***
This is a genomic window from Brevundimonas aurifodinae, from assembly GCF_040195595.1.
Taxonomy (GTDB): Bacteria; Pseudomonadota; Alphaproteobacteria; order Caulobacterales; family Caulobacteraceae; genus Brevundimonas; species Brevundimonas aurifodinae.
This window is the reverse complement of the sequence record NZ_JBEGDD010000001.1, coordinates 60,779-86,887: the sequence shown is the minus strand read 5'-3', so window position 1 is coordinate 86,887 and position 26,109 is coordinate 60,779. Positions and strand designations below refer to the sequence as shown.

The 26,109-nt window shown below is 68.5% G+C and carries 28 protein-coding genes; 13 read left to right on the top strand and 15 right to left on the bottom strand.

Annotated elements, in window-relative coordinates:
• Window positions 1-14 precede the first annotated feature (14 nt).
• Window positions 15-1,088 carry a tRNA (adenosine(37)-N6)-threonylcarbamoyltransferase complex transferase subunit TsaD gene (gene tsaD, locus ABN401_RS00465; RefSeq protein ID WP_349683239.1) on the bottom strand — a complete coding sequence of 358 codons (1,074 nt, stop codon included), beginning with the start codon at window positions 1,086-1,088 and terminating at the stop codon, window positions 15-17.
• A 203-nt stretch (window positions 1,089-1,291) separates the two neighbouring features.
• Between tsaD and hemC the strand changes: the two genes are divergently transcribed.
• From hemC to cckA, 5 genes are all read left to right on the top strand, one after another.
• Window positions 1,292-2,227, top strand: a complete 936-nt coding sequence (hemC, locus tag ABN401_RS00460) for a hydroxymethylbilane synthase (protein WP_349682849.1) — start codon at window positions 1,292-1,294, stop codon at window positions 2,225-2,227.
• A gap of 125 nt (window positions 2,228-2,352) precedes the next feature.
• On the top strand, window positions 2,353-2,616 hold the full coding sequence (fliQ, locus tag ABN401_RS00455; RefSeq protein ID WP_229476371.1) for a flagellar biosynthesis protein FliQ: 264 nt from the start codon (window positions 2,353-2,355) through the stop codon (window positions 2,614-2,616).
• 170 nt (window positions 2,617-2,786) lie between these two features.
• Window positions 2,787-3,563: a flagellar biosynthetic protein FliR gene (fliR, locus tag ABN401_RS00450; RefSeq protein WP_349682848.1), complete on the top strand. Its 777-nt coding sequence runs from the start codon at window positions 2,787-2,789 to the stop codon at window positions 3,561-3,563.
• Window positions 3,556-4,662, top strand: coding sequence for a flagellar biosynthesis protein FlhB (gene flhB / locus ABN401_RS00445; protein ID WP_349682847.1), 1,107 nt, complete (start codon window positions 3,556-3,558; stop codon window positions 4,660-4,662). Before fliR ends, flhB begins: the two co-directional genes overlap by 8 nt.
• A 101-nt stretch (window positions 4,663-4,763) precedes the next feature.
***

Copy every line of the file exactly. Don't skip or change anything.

This is a genomic window from Brevundimonas aurifodinae, from assembly GCF_040195595.1.
Taxonomy (GTDB): Bacteria; Pseudomonadota; Alphaproteobacteria; order Caulobacterales; family Caulobacteraceae; genus Brevundimonas; species Brevundimonas aurifodinae.
This window is the reverse complement of the sequence record NZ_JBEGDD010000001.1, coordinates 60,779-86,887: the sequence shown is the minus strand read 5'-3', so window position 1 is coordinate 86,887 and position 26,109 is coordinate 60,779. Positions and strand designations below refer to the sequence as shown.

The 26,109-nt window shown below is 68.5% G+C and carries 28 protein-coding genes; 13 read left to right on the top strand and 15 right to left on the bottom strand.

Annotated elements, in window-relative coordinates:
• Window positions 1-14 precede the first annotated feature (14 nt).
• Window positions 15-1,088 carry a tRNA (adenosine(37)-N6)-threonylcarbamoyltransferase complex transferase subunit TsaD gene (gene tsaD, locus ABN401_RS00465; RefSeq protein ID WP_349683239.1) on the bottom strand — a complete coding sequence of 358 codons (1,074 nt, stop codon included), beginning with the start codon at window positions 1,086-1,088 and terminating at the stop codon, window positions 15-17.
• A 203-nt stretch (window positions 1,089-1,291) separates the two neighbouring features.
• Between tsaD and hemC the strand changes: the two genes are divergently transcribed.
• From hemC to cckA, 5 genes are all read left to right on the top strand, one after another.
• Window positions 1,292-2,227, top strand: a complete 936-nt coding sequence (hemC, locus tag ABN401_RS00460) for a hydroxymethylbilane synthase (protein WP_349682849.1) — start codon at window positions 1,292-1,294, stop codon at window positions 2,225-2,227.
• A gap of 125 nt (window positions 2,228-2,352) precedes the next feature.
• On the top strand, window positions 2,353-2,616 hold the full coding sequence (fliQ, locus tag ABN401_RS00455; RefSeq protein ID WP_229476371.1) for a flagellar biosynthesis protein FliQ: 264 nt from the start codon (window positions 2,353-2,355) through the stop codon (window positions 2,614-2,616).
• 170 nt (window positions 2,617-2,786) lie between these two features.
• Window positions 2,787-3,563: a flagellar biosynthetic protein FliR gene (fliR, locus tag ABN401_RS00450; RefSeq protein WP_349682848.1), complete on the top strand. Its 777-nt coding sequence runs from the start codon at window positions 2,787-2,789 to the stop codon at window positions 3,561-3,563.
• Window positions 3,556-4,662, top strand: coding sequence for a flagellar biosynthesis protein FlhB (gene flhB / locus ABN401_RS00445; protein ID WP_349682847.1), 1,107 nt, complete (start codon window positions 3,556-3,558; stop codon window positions 4,660-4,662). Before fliR ends, flhB begins: the two co-directional genes overlap by 8 nt.
• A 101-nt stretch (window positions 4,663-4,763) precedes the next feature.